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Vector Solutions Buys Public Safety Tech Firm Envisage

The move combines two software providers for first responders, with technology that covers a wide range of tasks. The deal comes amid an ongoing wave of recent M&A activity in the government technology space.

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Vector Solutions, which has been active in public safety software since 2013, has expanded its services via the acquisition of Envisage Technologies, the latest deal in the increasingly hot government technology space.

Indiana-based Envisage sells software that public safety agencies can use for training, compliance and performance management. The deal brings together two tech providers as police, fire and medical response agencies continue to upgrade their systems and move more operations to the cloud. Norwest Venture Partners, which had owned a majority share in Envisage, will become a minority investor in the two companies, according to Vector.

Terms of the deal were not disclosed.

“Both Vector Solutions and Envisage share a common vision of elevating the safety and success of the clients and the communities we serve, and both companies have been strategically adding new products and capabilities into their portfolio to expand their value to clients,” wrote Victoria Zambito, Vector’s executive VP of communications and brand, in an email to Government Technology. “Now is the opportune time to combine our two companies to become even more essential to everyday readiness.”

The deal reflects Vector’s strategy of more integration of public safety technologies — with that strategy being part of a larger trend in the gov tech space.

“The acquisition provides public safety customers of both Vector and Envisage the opportunity to replace fragmented, single point products with a unified solution that helps agencies meet training, performance, regulatory and compliance requirements through one trusted vendor,” Zambito said. "In addition, customers will have access to additional reputable training content including national and state certified courses for law, and CAPCE and NFPA accredited courses for EMS and fire. Envisage clients will also have access to additional operational readiness solutions including shift scheduling, controlled substances management and field skill assessments.”

Envisage’s flagship product is called the Acadis Readiness Suite. It offers public safety training management for public safety agencies of all sizes. It also enables users to perform such tasks as document management, internal affairs case management and early intervention and performance management.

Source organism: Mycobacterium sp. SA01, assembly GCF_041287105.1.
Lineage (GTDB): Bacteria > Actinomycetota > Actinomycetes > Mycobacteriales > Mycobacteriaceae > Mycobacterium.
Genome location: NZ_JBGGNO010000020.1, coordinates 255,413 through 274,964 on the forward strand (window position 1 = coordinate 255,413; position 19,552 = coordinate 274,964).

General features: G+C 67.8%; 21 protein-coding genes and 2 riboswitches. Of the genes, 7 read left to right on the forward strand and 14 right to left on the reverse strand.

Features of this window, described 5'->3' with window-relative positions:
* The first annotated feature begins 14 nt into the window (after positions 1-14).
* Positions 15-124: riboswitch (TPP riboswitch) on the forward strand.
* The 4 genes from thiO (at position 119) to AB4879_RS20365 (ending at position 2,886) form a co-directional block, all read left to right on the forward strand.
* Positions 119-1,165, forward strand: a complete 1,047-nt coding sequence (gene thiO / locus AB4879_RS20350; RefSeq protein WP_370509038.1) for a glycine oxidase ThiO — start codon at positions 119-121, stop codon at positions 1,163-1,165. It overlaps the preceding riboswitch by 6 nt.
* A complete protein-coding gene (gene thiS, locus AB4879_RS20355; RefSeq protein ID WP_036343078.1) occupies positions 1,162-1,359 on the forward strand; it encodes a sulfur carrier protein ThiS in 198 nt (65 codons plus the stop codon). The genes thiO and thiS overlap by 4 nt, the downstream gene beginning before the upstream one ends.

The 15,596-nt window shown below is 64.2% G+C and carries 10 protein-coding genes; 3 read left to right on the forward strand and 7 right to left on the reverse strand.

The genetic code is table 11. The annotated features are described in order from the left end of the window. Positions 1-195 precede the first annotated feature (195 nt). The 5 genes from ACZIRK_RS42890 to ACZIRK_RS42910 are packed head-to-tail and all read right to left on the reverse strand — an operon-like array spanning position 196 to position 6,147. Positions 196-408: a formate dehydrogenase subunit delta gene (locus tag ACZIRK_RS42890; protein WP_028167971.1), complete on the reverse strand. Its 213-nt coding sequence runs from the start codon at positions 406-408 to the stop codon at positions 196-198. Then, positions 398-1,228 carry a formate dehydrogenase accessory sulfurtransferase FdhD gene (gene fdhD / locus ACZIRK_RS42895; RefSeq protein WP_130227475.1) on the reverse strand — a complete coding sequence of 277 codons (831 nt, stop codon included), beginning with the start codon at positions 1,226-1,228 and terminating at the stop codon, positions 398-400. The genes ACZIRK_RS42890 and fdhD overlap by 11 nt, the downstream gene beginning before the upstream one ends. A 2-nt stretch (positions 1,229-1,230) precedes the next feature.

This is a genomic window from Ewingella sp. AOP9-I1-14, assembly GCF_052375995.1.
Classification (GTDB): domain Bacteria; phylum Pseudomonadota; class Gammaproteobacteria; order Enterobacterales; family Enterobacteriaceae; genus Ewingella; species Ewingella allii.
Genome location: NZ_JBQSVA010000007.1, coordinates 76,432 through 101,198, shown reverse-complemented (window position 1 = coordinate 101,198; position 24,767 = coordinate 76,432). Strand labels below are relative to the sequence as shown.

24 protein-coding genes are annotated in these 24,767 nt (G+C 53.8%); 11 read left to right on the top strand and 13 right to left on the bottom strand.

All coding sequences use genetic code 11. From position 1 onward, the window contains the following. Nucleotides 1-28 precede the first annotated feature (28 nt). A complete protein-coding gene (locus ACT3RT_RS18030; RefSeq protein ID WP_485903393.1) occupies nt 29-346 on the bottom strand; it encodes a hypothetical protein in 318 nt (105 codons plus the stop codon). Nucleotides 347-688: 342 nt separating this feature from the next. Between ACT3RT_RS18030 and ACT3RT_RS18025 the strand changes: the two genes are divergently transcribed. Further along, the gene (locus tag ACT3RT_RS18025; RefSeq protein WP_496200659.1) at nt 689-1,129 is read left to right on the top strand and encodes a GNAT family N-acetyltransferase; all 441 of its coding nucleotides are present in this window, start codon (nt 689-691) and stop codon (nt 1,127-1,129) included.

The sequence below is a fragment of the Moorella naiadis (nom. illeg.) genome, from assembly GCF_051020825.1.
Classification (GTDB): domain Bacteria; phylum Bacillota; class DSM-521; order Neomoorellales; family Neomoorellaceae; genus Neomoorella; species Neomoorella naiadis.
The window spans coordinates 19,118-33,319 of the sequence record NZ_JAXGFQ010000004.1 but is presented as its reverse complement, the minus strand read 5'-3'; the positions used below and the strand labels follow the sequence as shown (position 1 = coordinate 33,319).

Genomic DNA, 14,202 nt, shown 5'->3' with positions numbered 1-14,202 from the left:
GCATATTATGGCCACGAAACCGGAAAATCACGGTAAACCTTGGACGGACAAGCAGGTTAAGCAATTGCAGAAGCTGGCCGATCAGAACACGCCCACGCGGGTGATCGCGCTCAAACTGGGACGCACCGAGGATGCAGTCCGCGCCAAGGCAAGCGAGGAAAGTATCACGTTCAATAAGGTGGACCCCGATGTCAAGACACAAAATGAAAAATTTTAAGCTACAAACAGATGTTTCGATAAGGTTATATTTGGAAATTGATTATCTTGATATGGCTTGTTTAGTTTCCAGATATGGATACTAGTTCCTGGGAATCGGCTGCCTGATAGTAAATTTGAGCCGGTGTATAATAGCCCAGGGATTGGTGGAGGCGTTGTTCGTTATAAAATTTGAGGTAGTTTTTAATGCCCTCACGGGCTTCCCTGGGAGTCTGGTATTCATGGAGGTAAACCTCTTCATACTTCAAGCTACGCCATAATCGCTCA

According to Vector, more than 11,000 agencies use Envisage technology — not only state and local governments, but federal law enforcement organizations and the military as well.

Vector’s SaaS tools, meanwhile, focus on such work as training management, continuing education, compliance training, workforce scheduling and safety management, and more. Florida-based Vector said it has some 35,000 clients worldwide. The company has existed since 1999, but began venturing into public safety in earnest in 2013.

The deal will give Vector a new advantage when trying to win more of the public safety marketplace, Zambito said.

“This acquisition allows Vector Solutions to offer an enterprise class solution scaled for large, complex customers that integrates all personnel, compliance and processes,” she said. “Additionally, Vector can expand product lines, have access to additional expertise and talent, and strengthen our public safety niche, allowing us to better serve our customers.”

The deal comes amid a wave of mergers and acquisitions involving government technology providers, driven in part by the overall move to cloud-based software and efforts to bring more efficiencies to emergency responders. Experts have said that this M&A activity will continue for the foreseeable future, especially as technology providers seek to integrate more software and services into their platforms.
Thad Rueter writes about the business of government technology. He covered local and state governments for newspapers in the Chicago area and Florida, as well as e-commerce, digital payments and related topics for various publications. He lives in New Orleans.
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